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Upcycling and Repurposing: The Design Trend That's Not Going Anywhere

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With A Little Creative Genius, Designers Have The Power To Turn Our Throw-Away Culture On Its Head: Upcycling and Repurposing



When you hear the word "upcycling," it's likely that images of poorly executed (and even unattractive) DIY projects flash through your mind. However, designers across all industries are proving it possible to tell Mother Earth, "We got your back, girl," while serving serious design-led style. What's even better? Clients increasingly request innovative and sustainable design that doesn't compromise function or aesthetics.

First, let's make this clear: upcycling and repurposing aren’t just about slapping paint on an old chair and calling it vintage. It's taking something cast aside and giving it a new lease on life or transforming it into something completely different and fabulously functional.


Let's Talk Sustainability In Design

Sustainable design creates long-term solutions and helps societies ensure the well-being of their people and harmony with the environment for generations to come (Interaction Design Foundation, 2023). Designers, as the creative geniuses we are, can do this by making recyclable, compostable, and even better - endlessly reusable products.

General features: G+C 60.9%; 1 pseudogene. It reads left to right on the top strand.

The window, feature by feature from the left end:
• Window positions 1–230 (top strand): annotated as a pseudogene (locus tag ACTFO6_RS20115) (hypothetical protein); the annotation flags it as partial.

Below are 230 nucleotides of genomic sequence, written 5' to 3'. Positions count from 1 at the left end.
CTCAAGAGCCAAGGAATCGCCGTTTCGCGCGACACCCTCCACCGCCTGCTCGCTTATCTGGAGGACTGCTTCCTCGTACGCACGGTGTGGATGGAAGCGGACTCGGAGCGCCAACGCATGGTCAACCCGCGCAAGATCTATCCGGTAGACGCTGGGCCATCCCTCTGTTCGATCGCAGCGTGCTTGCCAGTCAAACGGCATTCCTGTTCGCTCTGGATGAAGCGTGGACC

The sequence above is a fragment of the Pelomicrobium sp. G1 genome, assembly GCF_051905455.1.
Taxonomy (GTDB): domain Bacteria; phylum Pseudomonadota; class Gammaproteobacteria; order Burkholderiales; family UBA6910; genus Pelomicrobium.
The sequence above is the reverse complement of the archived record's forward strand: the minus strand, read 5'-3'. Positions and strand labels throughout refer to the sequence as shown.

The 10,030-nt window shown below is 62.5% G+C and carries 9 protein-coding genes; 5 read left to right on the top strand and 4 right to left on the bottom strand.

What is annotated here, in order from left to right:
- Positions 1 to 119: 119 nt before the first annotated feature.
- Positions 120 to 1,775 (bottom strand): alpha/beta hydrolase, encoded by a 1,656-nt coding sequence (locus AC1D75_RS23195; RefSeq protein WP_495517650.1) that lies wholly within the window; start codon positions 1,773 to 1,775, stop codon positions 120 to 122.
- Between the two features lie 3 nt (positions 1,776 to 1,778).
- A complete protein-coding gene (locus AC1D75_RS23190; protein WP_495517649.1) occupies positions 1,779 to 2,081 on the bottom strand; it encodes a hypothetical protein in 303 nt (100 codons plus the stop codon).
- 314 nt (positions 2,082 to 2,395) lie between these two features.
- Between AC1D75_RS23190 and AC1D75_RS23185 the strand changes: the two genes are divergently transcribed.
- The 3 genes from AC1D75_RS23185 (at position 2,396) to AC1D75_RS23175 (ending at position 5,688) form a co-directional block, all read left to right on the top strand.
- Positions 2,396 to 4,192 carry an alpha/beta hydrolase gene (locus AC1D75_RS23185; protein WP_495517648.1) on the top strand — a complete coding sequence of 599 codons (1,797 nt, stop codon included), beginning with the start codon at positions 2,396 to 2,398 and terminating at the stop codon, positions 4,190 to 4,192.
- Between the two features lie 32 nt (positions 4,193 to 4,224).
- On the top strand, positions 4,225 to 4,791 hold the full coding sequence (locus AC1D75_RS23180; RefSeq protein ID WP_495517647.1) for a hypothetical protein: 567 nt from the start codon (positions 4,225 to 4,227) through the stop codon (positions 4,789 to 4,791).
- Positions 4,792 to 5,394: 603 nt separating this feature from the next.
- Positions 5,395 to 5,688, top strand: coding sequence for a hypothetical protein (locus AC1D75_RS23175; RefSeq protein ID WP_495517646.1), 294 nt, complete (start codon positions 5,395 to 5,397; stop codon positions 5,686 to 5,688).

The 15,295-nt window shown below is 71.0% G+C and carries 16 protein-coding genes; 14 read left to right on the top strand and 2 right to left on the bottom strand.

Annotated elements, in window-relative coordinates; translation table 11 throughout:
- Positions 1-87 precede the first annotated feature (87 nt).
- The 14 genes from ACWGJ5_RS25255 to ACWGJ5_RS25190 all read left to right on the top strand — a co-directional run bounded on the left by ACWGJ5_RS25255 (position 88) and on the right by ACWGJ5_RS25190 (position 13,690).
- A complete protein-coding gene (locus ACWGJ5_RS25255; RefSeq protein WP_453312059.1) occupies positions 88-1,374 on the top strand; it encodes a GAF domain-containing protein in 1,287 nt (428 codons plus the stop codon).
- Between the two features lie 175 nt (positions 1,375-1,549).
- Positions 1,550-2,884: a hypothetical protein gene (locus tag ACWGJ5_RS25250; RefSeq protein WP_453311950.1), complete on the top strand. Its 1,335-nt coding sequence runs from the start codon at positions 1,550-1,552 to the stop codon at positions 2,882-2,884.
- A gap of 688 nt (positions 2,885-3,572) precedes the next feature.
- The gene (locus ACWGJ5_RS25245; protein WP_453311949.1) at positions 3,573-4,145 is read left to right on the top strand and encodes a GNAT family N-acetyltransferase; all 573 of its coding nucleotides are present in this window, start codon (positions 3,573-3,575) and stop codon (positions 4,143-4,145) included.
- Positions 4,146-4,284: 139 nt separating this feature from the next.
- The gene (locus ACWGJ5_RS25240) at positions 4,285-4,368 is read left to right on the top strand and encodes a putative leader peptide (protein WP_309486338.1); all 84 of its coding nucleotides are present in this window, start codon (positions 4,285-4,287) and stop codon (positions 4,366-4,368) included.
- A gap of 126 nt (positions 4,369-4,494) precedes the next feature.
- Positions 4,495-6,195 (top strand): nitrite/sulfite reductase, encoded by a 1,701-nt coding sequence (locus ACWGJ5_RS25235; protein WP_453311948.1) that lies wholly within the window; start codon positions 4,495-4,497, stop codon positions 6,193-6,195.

A truly sustainable design is optimized for reuse (Interaction Design Foundation, 2023). This adds a new challenge for designers because we are responsible for designing the product to function and how the product can be reused and reborn. 


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Leadership in Energy and Environmental Design (LEED) certified buildings consume 25% less energy and 11% less water than non-sustainably designed buildings.